Similarly, biometrics can only happen if there is a database in which your biological data is paired with your identity.  Additionally, payment cards are used online to verify that a person is of legal age, as well as in cases of trial software. This poses an unnecessary divulsion of data from the user’s end for the sake of gain in assuredness and legal safety for the platform. Smart cards also come with the downside of another card, more pins to remember and technology that does not integrate well with current consumer trends. A new approach is necessary.

Identity Verification

As it is today, the only universally agreed upon identification mechanism is the identity card which each EU citizen carries. Alongside their shortcomings - bulky, replicable and old - identity cards today function as the primary evidence of a person’s claim of identity and serve as an easy to lose item in times of importance, and an easy to steal item or even counterfeit. The many ways an identity card can be used for authorization allows for creative ways to bypass the security mechanisms put in place using them.

For example, a pub has a different usage for an identity card than a bank, and a bank different to the governmental body which issued it. Different institutions have different needs, yet, when it comes to cards, birth dates, social security information, pictures and a host of other data is shown for anyone to see at an equal right. That can pose a real issue with, say a bank teller with a photographic memory, or a scanner which saves your card in its entirety for the bank’s needs. However, the bank, pub or grocery store does not really need more than evidence that you are who or how old you claim to be.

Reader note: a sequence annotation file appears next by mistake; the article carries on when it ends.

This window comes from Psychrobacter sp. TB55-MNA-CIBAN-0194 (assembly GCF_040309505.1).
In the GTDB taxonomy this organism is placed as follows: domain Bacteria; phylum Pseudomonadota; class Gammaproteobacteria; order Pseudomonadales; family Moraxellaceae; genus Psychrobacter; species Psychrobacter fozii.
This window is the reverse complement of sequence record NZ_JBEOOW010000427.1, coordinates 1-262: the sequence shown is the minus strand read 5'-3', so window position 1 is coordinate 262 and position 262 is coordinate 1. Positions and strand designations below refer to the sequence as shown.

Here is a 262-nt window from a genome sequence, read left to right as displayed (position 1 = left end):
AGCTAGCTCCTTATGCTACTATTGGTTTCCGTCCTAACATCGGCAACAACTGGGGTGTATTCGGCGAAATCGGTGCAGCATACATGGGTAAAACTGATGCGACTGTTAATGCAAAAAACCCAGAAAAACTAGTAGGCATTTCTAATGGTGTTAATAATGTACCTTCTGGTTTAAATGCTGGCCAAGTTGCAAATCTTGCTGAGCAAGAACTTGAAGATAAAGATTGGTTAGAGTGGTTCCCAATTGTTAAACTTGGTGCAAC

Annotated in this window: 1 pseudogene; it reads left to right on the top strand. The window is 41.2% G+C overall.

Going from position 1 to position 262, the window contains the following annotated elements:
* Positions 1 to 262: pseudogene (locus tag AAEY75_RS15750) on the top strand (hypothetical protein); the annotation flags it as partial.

This leaves consumers and businesses in a difficult position alike. Businesses, banks and organizations are obliged to store massive amounts of sensitive consumer data which they have to protect consistently against malicious actors from outside the organization and from within. Consumers do not know what part of their data is being used when they share important official documents and they have no other choice but to participate. Pair that with the additional layers of security and verification required in an international context - with minimal coordination between parties - and a costly bureaucracy is born. Not only is this approach privacy insensitive, it’s not cost effective either. New approaches are consistently being proposed and often there are new developments. 

eIDAS - Electronic Identification And Trust Services

As our lives and the digital world have grown intertwined, a need for more than service providers’ involvement has become necessary and this is one of the issues that the European Union is keenly focused on. Since 2014 regulations and frameworks have been continuously developed in anticipation of an eventual mandatory digital form of identification for citizens and businesses. Eventually, a project was launched by the European Union to bolster the sovereignty and autonomy of consumers over their data and the interoperability of these private and secure forms of identification. The current initiative is active in six European member states; Croatia, Estonia, Germany, Italy, Luxembourg and Spain.